Use of judicial affidavit in cases deferred anew-A A +A
Friday, January 3, 2014
COURTS will still have to rely on oral testimony in criminal cases following the Supreme Court action to defer again for another year the implementation of the controversial Judicial Affidavit Rule (JAR).
In a one-page resolution, the SC said the extension to the prosecutors' compliance with the JAR provisions will end on December 31, 2014.
"The court enjoins the National Prosecution Service of the Department of Justice and the Prosecutors' League of the Philippines to work closely with the Supreme Court Sub-Committee on the Revision of the Rules of Criminal Procedure, headed by Associate Justice Diosdado Peralta, in developing comprehensive and truly meaningful changes that will minimize the problems of delay in the criminal justice system," stated the resolution dated December 10, 2013.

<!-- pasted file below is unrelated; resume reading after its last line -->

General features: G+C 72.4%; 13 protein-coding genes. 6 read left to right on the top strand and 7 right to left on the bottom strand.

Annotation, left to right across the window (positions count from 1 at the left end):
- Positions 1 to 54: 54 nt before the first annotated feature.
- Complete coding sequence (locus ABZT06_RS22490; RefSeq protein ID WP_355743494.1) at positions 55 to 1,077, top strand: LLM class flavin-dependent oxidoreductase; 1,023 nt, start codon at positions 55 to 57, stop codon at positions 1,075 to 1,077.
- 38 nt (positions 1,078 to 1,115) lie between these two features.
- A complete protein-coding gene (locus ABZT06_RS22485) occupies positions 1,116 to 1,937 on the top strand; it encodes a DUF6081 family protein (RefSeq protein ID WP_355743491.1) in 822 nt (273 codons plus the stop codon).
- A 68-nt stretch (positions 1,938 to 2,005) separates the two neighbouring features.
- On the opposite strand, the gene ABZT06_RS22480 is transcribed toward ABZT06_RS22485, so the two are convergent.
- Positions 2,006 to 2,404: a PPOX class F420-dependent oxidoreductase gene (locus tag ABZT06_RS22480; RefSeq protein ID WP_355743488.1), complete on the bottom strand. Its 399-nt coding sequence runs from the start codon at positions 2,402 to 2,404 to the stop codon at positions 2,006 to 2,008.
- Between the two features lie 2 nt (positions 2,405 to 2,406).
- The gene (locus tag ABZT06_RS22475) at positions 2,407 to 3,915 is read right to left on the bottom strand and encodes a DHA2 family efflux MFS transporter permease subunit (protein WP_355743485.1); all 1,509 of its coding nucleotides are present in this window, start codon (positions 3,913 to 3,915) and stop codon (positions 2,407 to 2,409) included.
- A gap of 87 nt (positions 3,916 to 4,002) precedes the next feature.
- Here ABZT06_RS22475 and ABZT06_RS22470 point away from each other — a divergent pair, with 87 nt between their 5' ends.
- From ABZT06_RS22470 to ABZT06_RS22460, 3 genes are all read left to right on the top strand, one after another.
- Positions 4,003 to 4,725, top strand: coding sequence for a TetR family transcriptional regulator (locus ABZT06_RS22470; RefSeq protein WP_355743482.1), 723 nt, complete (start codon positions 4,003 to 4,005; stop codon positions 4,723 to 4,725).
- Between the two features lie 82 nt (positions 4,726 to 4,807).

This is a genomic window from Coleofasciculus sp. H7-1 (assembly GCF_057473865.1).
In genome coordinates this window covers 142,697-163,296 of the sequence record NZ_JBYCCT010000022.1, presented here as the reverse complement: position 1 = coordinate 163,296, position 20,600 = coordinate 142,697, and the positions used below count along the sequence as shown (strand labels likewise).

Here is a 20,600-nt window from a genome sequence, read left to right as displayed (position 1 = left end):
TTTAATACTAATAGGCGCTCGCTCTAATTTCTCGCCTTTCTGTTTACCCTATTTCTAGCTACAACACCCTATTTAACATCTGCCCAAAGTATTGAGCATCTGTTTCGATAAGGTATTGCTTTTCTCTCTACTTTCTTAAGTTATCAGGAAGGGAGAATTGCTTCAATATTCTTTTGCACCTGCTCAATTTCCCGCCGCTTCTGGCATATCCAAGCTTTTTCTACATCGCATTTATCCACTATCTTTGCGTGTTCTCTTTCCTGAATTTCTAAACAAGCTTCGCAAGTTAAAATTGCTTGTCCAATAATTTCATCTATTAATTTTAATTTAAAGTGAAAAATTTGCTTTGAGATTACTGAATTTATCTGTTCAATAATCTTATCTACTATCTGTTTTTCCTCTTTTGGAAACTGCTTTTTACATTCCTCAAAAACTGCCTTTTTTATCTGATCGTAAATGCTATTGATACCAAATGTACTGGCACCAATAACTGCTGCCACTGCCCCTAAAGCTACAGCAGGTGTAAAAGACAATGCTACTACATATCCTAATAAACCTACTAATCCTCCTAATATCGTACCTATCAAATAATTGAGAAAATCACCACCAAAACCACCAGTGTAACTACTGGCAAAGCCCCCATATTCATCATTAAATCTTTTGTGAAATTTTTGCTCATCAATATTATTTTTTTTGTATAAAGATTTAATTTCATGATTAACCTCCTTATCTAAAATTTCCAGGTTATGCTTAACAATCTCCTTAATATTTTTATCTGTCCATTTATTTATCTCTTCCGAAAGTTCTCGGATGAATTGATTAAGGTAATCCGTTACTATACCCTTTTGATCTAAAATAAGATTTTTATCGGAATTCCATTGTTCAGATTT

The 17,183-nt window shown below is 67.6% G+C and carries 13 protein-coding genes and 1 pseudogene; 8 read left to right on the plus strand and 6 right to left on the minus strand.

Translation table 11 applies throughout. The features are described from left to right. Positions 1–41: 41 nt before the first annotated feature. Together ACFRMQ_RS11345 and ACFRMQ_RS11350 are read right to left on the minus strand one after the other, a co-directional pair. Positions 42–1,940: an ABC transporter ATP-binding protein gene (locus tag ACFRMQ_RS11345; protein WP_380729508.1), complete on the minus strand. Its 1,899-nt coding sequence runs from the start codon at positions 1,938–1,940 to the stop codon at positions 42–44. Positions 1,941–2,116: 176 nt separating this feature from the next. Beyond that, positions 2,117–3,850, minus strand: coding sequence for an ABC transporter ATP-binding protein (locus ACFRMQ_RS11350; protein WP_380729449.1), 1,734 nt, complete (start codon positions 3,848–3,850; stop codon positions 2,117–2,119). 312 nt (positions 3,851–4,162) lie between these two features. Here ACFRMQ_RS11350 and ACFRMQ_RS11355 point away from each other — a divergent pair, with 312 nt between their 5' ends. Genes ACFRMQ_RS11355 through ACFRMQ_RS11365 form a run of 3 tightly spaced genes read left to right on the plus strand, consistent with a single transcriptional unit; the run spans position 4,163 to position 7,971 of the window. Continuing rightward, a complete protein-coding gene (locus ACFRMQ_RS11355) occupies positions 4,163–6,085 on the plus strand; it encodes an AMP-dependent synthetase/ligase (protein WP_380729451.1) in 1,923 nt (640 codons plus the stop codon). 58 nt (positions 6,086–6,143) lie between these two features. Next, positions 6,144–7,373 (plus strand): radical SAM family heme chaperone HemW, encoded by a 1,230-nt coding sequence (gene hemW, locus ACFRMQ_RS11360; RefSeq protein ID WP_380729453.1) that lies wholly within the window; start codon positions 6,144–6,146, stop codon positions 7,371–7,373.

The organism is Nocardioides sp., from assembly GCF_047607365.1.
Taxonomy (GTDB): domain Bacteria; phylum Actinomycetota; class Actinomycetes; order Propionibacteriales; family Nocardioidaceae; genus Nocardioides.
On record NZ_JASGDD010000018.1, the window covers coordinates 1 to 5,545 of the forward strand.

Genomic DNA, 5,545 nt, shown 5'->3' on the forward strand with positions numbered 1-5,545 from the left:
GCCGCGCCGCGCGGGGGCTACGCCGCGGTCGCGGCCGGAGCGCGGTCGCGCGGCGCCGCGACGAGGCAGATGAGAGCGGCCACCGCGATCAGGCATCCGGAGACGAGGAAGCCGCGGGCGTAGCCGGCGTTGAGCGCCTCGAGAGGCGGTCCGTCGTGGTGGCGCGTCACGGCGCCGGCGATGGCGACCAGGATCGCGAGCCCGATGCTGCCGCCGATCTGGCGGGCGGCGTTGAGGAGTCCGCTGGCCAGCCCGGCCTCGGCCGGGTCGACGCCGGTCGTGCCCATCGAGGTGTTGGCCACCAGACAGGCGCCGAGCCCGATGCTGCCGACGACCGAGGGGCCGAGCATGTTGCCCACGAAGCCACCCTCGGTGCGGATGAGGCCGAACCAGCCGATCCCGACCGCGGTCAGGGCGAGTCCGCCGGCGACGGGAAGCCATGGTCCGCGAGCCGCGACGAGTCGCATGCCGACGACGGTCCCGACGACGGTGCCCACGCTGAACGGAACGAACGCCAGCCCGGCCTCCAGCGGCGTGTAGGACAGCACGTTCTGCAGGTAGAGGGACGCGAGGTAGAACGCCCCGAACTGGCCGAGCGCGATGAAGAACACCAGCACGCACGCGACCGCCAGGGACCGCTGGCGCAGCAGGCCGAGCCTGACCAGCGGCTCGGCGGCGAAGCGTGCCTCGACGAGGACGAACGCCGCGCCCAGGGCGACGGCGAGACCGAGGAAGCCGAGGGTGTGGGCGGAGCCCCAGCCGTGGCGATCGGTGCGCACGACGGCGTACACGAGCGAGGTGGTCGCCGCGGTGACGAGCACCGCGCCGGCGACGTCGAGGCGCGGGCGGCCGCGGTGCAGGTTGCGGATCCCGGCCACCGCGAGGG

The JAR was supposed to take effect last January 1, 2013 but the PLP asked the justices to reconsider, saying the rule will not necessarily address case congestion.
The PLP said the preparation of a judicial affidavit is more time-consuming than conducting the direct testimony of witnesses. It also lamented the limited time to prepare the document because prosecutors are already swamped with heavy workloads such as trial, preliminary investigation and inquest proceedings.
However, the SC said it was effective in reducing the time used for presenting the testimonies of witnesses by about two-thirds after the pilot program in Quezon City courts in 2012.
Under the rule, the witnesses in all cases whose penalty is not exceeding six years will no longer be subjected to give an oral direct testimony, and instead, trial will proceed directly to cross examination by the opposing lawyer.
As a substitute, the party or his lawyer merely submits the written sworn statement of his witness in a question-and-answer format. (Sunnex)